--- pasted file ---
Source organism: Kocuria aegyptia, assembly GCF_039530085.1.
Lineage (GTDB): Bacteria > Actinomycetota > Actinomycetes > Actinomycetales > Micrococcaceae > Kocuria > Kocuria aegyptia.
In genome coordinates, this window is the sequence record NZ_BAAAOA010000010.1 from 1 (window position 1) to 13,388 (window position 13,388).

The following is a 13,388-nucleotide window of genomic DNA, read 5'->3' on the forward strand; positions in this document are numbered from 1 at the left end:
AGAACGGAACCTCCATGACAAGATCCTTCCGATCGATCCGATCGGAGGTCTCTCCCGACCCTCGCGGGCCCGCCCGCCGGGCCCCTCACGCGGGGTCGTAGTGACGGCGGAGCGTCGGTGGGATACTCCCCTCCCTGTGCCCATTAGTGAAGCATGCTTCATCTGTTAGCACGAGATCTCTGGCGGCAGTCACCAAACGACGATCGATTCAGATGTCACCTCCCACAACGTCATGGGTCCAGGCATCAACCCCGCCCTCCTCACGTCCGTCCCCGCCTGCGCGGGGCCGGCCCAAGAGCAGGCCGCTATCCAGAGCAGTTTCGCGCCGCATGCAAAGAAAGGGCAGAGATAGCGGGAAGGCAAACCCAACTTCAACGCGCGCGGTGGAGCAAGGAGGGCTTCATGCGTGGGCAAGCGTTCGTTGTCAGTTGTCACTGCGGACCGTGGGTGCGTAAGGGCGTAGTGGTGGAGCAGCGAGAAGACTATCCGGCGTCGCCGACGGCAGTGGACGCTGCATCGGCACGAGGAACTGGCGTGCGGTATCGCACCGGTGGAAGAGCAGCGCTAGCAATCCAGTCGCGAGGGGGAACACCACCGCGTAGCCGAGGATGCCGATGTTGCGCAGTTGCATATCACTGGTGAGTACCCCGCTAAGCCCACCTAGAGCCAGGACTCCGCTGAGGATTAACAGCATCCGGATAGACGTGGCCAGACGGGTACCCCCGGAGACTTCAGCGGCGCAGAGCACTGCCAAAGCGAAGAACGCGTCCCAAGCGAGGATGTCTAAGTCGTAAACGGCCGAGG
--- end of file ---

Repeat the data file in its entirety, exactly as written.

Source organism: Kocuria aegyptia, assembly GCF_039530085.1.
Lineage (GTDB): Bacteria > Actinomycetota > Actinomycetes > Actinomycetales > Micrococcaceae > Kocuria > Kocuria aegyptia.
In genome coordinates, this window is the sequence record NZ_BAAAOA010000010.1 from 1 (window position 1) to 13,388 (window position 13,388).

The following is a 13,388-nucleotide window of genomic DNA, read 5'->3' on the forward strand; positions in this document are numbered from 1 at the left end:
AGAACGGAACCTCCATGACAAGATCCTTCCGATCGATCCGATCGGAGGTCTCTCCCGACCCTCGCGGGCCCGCCCGCCGGGCCCCTCACGCGGGGTCGTAGTGACGGCGGAGCGTCGGTGGGATACTCCCCTCCCTGTGCCCATTAGTGAAGCATGCTTCATCTGTTAGCACGAGATCTCTGGCGGCAGTCACCAAACGACGATCGATTCAGATGTCACCTCCCACAACGTCATGGGTCCAGGCATCAACCCCGCCCTCCTCACGTCCGTCCCCGCCTGCGCGGGGCCGGCCCAAGAGCAGGCCGCTATCCAGAGCAGTTTCGCGCCGCATGCAAAGAAAGGGCAGAGATAGCGGGAAGGCAAACCCAACTTCAACGCGCGCGGTGGAGCAAGGAGGGCTTCATGCGTGGGCAAGCGTTCGTTGTCAGTTGTCACTGCGGACCGTGGGTGCGTAAGGGCGTAGTGGTGGAGCAGCGAGAAGACTATCCGGCGTCGCCGACGGCAGTGGACGCTGCATCGGCACGAGGAACTGGCGTGCGGTATCGCACCGGTGGAAGAGCAGCGCTAGCAATCCAGTCGCGAGGGGGAACACCACCGCGTAGCCGAGGATGCCGATGTTGCGCAGTTGCATATCACTGGTGAGTACCCCGCTAAGCCCACCTAGAGCCAGGACTCCGCTGAGGATTAACAGCATCCGGATAGACGTGGCCAGACGGGTACCCCCGGAGACTTCAGCGGCGCAGAGCACTGCCAAAGCGAAGAACGCGTCCCAAGCGAGGATGTCTAAGTCGTAAACGGCCGAGG